Change is Hard Even if it’s Good Change

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June 27th, 2017

Thanks to all of you who have been joining us here. We help bring change to lives. The response has been wonderful.  We just past 3,885 new subscribers. That was a huge increase in 2016. We only had 1,000 two years ago. In 2017 help us to make it to 4,000.

We are only 115 away of reaching our goal.  We will be giving a prize to the person who is our 4,000th person to subscribe. 

Help us make it to 4,000 by subscribing today if you haven’t already. This shows you care for veterans. Just click on the icon right after the title of this post to do that, and the posts will come straight to your inbox.                            ____________________________________________________________

Doug Bolton, the founder of the blog, Signs of Hope, which is at www.dailysignsofhope.com, has written a new book, “Signs of Hope for the Military: In and Out of the Trenches of Life.” It reaches out the many military and veterans who may be battling anxiety, fear, depression, addictions, rejections, and the many other usual suspects. There are 22 military connected suicides every day. That is almost one every hour. Doug wants to help stop those statistics.  

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This is a new social network just for veterans. I joined it and made instant friendships with veterans who want to talk about what I want to talk about. Please check it out. You will be glad you did. 

https://www.rallypoint.com/join/spc-douglas-bolton

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We have just added a fantastic product for people who are suffering from PTSD. I have looked at the video myself. It is a little long, but it is very valuable. Go to   https://sites.google.com/site/v4vweaponspackage/  to see for yourself. It will change your life if you suffer from PTSD.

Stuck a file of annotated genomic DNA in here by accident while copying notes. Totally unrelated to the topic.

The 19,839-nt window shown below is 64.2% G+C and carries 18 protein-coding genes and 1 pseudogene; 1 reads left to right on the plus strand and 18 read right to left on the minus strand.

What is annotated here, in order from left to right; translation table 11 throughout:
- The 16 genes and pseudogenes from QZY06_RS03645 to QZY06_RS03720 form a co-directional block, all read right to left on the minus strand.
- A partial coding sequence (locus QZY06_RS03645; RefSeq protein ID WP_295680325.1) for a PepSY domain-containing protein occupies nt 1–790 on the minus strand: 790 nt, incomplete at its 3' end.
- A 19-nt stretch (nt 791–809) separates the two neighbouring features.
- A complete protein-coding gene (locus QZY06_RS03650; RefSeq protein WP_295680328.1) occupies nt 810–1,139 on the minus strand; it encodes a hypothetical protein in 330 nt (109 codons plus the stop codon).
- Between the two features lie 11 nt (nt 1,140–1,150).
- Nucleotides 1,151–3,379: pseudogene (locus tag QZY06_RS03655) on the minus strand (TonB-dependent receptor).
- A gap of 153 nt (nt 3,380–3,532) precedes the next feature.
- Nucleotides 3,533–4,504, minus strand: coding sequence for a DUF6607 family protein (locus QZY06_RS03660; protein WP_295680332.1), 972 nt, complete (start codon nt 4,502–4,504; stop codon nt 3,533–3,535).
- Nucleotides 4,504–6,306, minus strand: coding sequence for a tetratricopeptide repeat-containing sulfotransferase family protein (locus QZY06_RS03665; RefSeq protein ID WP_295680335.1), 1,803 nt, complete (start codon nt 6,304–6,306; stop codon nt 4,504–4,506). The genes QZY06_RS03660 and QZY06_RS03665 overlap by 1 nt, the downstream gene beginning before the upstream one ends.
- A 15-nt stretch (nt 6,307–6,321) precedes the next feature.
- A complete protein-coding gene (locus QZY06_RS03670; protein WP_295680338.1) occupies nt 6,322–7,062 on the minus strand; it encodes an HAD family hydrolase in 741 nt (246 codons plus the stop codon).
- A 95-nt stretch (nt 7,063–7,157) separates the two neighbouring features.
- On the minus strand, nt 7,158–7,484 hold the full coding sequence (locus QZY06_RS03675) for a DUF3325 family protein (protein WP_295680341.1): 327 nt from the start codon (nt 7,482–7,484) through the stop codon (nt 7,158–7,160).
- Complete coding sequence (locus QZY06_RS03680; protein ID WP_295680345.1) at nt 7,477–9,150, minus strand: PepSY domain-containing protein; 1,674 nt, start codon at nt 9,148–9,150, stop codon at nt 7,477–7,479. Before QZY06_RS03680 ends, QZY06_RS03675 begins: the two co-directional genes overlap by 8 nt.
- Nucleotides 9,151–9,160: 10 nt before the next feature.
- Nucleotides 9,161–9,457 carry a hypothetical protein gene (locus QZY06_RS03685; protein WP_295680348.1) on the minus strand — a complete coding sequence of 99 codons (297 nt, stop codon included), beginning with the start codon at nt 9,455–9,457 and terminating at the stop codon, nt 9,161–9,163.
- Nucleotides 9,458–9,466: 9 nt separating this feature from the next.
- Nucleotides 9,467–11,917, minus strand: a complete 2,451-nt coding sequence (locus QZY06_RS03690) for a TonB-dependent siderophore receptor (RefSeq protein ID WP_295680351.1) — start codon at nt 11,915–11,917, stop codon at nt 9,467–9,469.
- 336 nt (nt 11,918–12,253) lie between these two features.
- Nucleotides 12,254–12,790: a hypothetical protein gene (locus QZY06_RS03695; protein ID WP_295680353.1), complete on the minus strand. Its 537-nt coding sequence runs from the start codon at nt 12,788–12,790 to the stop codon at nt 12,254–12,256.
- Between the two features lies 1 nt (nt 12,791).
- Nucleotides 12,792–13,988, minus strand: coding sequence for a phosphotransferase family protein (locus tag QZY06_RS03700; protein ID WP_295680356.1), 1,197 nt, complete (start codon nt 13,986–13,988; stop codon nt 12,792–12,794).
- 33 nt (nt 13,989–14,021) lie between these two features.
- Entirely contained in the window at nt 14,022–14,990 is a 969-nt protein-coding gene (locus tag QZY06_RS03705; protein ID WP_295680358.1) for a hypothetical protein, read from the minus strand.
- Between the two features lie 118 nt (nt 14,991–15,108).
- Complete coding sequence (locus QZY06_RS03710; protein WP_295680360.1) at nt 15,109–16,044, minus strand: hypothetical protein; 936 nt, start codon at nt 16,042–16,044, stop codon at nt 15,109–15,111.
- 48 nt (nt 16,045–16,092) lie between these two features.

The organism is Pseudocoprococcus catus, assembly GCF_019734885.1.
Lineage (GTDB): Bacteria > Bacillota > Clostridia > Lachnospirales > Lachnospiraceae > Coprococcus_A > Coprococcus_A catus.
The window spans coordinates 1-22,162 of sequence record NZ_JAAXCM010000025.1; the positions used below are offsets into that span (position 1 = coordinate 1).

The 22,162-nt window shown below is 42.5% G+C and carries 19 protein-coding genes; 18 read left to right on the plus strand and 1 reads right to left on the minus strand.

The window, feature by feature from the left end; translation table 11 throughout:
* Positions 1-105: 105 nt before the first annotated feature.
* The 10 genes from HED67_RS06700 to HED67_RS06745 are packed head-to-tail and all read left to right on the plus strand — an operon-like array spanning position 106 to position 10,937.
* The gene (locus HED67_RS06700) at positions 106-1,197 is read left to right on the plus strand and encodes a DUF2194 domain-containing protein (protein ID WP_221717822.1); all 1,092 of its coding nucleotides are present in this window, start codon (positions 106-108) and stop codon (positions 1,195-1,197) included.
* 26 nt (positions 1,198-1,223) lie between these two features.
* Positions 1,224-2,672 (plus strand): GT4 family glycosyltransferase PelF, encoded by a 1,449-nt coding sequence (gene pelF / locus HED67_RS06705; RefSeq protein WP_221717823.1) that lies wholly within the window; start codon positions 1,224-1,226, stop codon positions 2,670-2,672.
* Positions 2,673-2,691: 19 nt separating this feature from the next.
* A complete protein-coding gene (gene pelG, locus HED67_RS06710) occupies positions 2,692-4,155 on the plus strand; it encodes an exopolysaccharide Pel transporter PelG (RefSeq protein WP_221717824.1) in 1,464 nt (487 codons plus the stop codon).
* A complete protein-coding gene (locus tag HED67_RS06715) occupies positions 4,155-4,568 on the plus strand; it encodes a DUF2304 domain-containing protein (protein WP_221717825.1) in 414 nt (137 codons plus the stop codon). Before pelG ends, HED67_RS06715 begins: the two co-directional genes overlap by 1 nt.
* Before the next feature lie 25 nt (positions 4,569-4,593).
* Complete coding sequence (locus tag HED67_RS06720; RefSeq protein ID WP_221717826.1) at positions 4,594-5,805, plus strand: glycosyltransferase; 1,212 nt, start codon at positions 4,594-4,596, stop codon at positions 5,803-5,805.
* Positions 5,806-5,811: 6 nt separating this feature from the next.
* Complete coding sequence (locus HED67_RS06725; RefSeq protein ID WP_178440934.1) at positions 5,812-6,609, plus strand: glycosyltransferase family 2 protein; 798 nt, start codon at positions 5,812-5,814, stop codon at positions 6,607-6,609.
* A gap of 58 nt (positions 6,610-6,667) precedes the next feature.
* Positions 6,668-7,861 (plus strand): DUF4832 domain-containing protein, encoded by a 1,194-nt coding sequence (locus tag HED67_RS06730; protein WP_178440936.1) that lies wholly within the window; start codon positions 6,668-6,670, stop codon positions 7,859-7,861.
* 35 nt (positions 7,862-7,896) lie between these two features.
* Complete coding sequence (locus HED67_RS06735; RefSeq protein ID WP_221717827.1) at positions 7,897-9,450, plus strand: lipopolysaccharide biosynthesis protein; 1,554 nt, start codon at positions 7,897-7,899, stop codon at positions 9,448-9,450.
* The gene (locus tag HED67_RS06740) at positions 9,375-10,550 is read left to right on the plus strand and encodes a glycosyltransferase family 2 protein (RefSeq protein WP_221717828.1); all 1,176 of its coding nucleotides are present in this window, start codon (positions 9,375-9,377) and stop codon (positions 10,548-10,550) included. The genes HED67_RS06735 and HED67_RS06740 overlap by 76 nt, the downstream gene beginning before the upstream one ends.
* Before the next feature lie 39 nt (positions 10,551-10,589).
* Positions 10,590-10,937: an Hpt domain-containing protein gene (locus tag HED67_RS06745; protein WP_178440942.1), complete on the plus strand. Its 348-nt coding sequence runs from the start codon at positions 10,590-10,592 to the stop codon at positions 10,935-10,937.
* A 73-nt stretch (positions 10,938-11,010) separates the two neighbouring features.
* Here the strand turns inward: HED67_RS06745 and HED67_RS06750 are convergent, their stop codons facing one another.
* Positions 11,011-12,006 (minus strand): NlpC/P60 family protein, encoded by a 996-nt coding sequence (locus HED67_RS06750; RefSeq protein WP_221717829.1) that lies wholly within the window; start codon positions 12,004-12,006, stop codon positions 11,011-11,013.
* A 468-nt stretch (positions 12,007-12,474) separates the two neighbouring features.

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Change is hard even if it is good change. 

I have been connecting with many veterans through RallyPoint. It is a social network just forminitary and their families. Here is the link. Check it out.

www.rallypoint.com/join/spc-douglas-bolton

One thing I have been hearing from people I am connected with is the hard times they have been having since they moved to the civilian life. The change they have to go through is very hard at best.

  • Fitting into a civilian job.
  • Finding new friends
  • Learning to not force their feelings onto others.
  • Battling PTSD,TBI, Depression, Homelessness, War wounds.

The list could go on. Many of you could write your own list.

When I am writing this I am directing my words not only to the veterans, but to their families and friends. You are an important part of their transition. You need to help the veteran through his change. 

There are so many who are struggling. 22 veterans take their own lives every day! Some say that figure is even higher.  Some veterans can not win the battle of change that is churning in their own heads.

I am glad to say that I have finally found peace for me. I was very depressed when I came out of the military. Yes, it was half a century ago, and they didn’t have the word PTSD, but I was there. I was struggling. I considered suicide myself. I even sat in my rig one day back in 2001,and was ready to check out of this hotel called earth.

God stopped me that day, and directed me into writing, and here I am spilling my guts to you.

So, What can we do to fight back? How can we survive?

  1. The first thing I learned is that most of my battle was in my head. I finally realized that the mind can control you in a positive way and a negative way. If we let it, the mind can be our secret weapon. If we block out the negative thoughts and only allow positive thoughts, I whole life will change.

Sound too simplistic? It may be for some, but check it out as one of your steps to recovery on the path of change you are walking.

2. Slow down. You don’t need to rush into anything. You have heard the saying about people who are in the rat race? Will I am here to tell you that even rats rest. They sleep after a hard day of scaring people. BTW… even the tides rest. They come up to a high spot and pause for a few minutes and then they go into the other direction. That is what we need to do. We need to pause and go the other direction to accept change.

3. You may think you aren’t capable of taking all this on. Maybe you are thinking you would rather stay in bed all day and forget the world. You may even want to stick your head in the sand and hide. You are strong! You may not have heard that in a while, but back to basics my friend. When you went into the military, you were a mean, green, fighting machine. Find that same fire in your belly. Dig deep and pull out the strength you had then.